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NEW YORK (InsideBitcoins) — Back in February the world was teased with a cryptic message about a new digital currency project Ripple and Mt. Gox founder Jed McCale was developing with Stripe CEO Patrick Collison. There were few details other than a single post on McCale’s website, secretbitcoinproject.com:
“When I sold Mt. Gox a few years ago, Bitcoin was trading at less than a dollar. Today Bitcoin exists in a new environment. Mt. Gox is struggling to keep up. Now, I am building something that will be better for Bitcoin and better for you. I’m looking for alpha testers. – Jed”
McCale is careful to note, as in his message above and in continuing public disclosures, that his affiliation with Mt. Gox ended long before the defunct exchange became a global icon as a Bitcoin failure.
And now, six months after his mysterious teaser, the founders have finally released details about the new not-for-profit San Francisco startup, named Stellar.
An improvement over Bitcoin
Before founding Stripe, Collison envisioned an innovative system that would be an improvement over Bitcoin. Collison says that he discussed the concept with McCale several months ago.
“We were having these conversations, and it was so clear what Stripe thought should exist, and what he thought should exist, and they almost precisely [matched up],” Collison told Fortune. “So it made sense to decide to do something together.”
Stellar is described on the company’s blog as “A decentralized protocol for sending and receiving money in any pair of currencies. This means users can, for example, send a transaction from their Yen balance and have it arrive in Euros, Yen, or even bitcoin.”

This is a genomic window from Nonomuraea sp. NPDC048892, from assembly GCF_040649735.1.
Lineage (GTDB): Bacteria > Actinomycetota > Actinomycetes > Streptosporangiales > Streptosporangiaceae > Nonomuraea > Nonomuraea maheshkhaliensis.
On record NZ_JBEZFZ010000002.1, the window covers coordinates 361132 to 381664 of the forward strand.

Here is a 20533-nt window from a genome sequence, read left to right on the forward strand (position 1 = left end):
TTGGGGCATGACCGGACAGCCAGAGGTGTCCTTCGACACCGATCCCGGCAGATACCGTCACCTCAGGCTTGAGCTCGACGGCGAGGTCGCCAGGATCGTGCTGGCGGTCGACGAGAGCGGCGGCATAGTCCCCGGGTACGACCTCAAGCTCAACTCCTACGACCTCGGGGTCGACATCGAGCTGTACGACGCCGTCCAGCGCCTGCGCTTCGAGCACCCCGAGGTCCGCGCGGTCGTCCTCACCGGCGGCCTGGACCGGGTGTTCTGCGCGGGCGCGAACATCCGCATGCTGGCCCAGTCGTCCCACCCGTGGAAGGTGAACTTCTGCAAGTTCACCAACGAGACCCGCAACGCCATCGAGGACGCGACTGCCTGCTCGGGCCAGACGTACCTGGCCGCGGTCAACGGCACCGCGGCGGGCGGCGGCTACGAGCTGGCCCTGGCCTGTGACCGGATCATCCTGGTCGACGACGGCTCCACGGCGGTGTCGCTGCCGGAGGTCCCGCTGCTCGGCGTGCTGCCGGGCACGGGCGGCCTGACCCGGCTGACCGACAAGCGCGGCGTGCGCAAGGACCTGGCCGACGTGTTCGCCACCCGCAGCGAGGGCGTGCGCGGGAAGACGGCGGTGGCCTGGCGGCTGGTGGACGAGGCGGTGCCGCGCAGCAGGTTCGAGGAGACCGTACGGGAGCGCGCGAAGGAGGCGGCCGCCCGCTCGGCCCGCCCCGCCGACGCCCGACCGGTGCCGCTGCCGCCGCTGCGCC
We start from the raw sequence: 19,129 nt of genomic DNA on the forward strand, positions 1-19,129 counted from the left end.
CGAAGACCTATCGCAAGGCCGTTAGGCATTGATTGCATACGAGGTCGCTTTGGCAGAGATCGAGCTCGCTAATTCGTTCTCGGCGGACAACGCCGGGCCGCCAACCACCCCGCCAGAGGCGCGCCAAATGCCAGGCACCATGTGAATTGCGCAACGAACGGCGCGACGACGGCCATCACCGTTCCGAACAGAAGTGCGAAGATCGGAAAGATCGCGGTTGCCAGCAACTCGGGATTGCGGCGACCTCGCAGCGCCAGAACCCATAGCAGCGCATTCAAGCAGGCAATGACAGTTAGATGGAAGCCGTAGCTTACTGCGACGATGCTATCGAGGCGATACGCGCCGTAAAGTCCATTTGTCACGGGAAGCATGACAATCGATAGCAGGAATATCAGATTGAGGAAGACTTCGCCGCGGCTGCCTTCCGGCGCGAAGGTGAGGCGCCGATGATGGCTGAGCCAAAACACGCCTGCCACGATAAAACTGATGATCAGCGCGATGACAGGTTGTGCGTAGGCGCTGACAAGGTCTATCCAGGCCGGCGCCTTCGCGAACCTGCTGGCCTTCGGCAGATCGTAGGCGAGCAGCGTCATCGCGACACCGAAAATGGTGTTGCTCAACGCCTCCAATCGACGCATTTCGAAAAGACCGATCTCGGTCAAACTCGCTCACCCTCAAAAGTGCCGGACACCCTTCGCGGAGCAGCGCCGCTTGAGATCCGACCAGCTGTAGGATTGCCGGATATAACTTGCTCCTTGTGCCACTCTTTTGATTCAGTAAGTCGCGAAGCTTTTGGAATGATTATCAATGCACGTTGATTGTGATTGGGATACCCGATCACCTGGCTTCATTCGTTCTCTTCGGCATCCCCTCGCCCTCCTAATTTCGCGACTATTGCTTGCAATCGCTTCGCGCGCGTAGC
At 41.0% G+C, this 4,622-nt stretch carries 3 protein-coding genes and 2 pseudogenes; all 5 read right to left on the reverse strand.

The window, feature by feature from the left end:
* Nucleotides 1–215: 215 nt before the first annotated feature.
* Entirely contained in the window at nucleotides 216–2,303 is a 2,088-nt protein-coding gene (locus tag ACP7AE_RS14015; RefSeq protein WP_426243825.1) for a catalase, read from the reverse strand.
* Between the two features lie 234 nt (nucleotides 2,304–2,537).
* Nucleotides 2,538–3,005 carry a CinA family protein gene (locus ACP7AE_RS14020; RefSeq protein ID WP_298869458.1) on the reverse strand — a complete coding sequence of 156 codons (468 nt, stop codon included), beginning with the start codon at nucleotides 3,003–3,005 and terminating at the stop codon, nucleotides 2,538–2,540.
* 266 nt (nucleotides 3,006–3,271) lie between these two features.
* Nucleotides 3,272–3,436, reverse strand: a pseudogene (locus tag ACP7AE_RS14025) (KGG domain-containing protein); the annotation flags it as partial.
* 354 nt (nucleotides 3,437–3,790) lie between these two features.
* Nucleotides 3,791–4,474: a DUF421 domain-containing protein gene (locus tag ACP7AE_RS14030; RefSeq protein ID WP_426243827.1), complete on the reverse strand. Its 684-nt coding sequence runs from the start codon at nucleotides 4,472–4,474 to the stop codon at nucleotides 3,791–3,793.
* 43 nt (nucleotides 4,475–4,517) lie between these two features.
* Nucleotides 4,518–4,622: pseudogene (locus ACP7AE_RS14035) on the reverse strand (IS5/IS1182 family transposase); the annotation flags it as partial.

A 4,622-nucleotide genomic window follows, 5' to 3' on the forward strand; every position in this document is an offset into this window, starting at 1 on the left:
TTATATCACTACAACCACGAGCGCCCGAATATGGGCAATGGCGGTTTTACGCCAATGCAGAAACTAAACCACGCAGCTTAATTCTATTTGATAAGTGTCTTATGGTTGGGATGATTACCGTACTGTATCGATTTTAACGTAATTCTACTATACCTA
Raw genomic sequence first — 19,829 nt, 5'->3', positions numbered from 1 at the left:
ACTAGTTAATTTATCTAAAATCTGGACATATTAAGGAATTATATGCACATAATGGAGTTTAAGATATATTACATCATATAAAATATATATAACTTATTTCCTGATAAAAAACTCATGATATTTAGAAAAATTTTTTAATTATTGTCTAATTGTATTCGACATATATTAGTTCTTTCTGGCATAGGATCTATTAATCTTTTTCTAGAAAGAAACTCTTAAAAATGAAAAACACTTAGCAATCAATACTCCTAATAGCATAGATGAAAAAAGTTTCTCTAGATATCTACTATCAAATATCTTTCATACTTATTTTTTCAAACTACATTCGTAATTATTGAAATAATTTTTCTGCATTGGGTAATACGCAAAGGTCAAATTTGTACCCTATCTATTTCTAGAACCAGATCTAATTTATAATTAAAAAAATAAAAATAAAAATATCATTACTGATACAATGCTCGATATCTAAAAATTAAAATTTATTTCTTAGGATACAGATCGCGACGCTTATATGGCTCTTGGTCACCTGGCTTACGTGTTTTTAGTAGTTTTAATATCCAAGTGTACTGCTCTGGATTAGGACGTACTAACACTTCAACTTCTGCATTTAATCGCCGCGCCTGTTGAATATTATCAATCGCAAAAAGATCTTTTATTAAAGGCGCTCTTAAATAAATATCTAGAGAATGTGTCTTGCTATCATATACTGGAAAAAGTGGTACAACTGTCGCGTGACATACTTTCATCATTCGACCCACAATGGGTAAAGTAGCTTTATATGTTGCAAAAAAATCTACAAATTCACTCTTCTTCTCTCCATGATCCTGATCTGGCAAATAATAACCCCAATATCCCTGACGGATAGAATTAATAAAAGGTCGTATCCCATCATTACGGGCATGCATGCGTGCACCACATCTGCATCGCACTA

Stellar employees are confident the new exchange – for digital as well as fiat currencies — will be an attractive Bitcoin rival. Joyce Kim, executive director of the Stellar Foundation, told The Wall Street Journal that users can access Stellar to transfer payments with other currencies. “This is probably the best way to bring the best of both worlds together,” Kim said.
She added that Stellar users won’t need to purchase the currency upfront. McCale wants to disassociate himself from Ripple, the currency exchange he founded in 2011. Ripple users were reluctant to trust the network after McCale and other founders retained most of the currency for themselves.
Free cryptocurrency for (practically) everyone
The Stellar Foundation is gifting 95% of its 100 billion coins during the initial launch. Half of these coins will be given to users through Facebook, while the remaining coins will be donated to charity.
Kim added that giving the currency away will build trust and benefit organizations fighting poverty in the world’s poorest regions. The cost-free nature will also help Stellar access people that can’t afford bitcoin transaction fees.
Collison admits Stellar will take time to gain acceptance, if it does at all. The Bitcoin community still only has 1.2 million users, but its growth has forced many people to reevaluate their perception of money. Paypal, Neteller and other leading online payment processors believe Bitcoin can revolutionize online commerce. The growing acceptance of Bitcoin shows there is a demand for cryptocurrrencies, which may bode well for Stellar.